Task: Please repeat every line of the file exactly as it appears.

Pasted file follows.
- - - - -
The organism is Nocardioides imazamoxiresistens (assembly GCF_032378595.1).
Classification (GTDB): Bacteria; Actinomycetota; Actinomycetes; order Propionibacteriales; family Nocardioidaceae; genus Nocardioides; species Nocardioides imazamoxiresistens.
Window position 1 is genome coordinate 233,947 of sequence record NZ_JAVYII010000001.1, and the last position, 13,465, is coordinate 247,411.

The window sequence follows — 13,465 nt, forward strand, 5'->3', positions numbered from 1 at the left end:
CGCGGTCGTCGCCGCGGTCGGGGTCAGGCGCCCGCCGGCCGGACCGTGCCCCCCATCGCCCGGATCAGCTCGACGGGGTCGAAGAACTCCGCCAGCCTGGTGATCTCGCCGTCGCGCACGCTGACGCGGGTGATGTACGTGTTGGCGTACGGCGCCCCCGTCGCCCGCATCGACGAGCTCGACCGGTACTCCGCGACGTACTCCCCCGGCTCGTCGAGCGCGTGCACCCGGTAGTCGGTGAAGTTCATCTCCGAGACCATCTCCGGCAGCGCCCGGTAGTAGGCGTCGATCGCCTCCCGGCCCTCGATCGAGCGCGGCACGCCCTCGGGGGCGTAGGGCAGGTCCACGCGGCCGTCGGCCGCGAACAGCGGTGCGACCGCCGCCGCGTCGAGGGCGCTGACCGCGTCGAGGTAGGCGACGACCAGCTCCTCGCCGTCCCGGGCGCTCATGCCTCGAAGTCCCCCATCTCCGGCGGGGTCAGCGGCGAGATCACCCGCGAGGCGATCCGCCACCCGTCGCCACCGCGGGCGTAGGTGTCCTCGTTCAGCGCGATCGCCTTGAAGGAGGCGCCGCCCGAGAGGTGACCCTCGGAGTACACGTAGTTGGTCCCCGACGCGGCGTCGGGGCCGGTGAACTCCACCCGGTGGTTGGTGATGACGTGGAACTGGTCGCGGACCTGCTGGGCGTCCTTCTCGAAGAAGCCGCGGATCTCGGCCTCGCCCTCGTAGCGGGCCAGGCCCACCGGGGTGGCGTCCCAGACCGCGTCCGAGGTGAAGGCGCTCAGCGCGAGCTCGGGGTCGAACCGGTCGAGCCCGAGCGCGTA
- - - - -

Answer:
The organism is Nocardioides imazamoxiresistens (assembly GCF_032378595.1).
Classification (GTDB): Bacteria; Actinomycetota; Actinomycetes; order Propionibacteriales; family Nocardioidaceae; genus Nocardioides; species Nocardioides imazamoxiresistens.
Window position 1 is genome coordinate 233,947 of sequence record NZ_JAVYII010000001.1, and the last position, 13,465, is coordinate 247,411.

The window sequence follows — 13,465 nt, forward strand, 5'->3', positions numbered from 1 at the left end:
CGCGGTCGTCGCCGCGGTCGGGGTCAGGCGCCCGCCGGCCGGACCGTGCCCCCCATCGCCCGGATCAGCTCGACGGGGTCGAAGAACTCCGCCAGCCTGGTGATCTCGCCGTCGCGCACGCTGACGCGGGTGATGTACGTGTTGGCGTACGGCGCCCCCGTCGCCCGCATCGACGAGCTCGACCGGTACTCCGCGACGTACTCCCCCGGCTCGTCGAGCGCGTGCACCCGGTAGTCGGTGAAGTTCATCTCCGAGACCATCTCCGGCAGCGCCCGGTAGTAGGCGTCGATCGCCTCCCGGCCCTCGATCGAGCGCGGCACGCCCTCGGGGGCGTAGGGCAGGTCCACGCGGCCGTCGGCCGCGAACAGCGGTGCGACCGCCGCCGCGTCGAGGGCGCTGACCGCGTCGAGGTAGGCGACGACCAGCTCCTCGCCGTCCCGGGCGCTCATGCCTCGAAGTCCCCCATCTCCGGCGGGGTCAGCGGCGAGATCACCCGCGAGGCGATCCGCCACCCGTCGCCACCGCGGGCGTAGGTGTCCTCGTTCAGCGCGATCGCCTTGAAGGAGGCGCCGCCCGAGAGGTGACCCTCGGAGTACACGTAGTTGGTCCCCGACGCGGCGTCGGGGCCGGTGAACTCCACCCGGTGGTTGGTGATGACGTGGAACTGGTCGCGGACCTGCTGGGCGTCCTTCTCGAAGAAGCCGCGGATCTCGGCCTCGCCCTCGTAGCGGGCCAGGCCCACCGGGGTGGCGTCCCAGACCGCGTCCGAGGTGAAGGCGCTCAGCGCGAGCTCGGGGTCGAACCGGTCGAGCCCGAGCGCGTA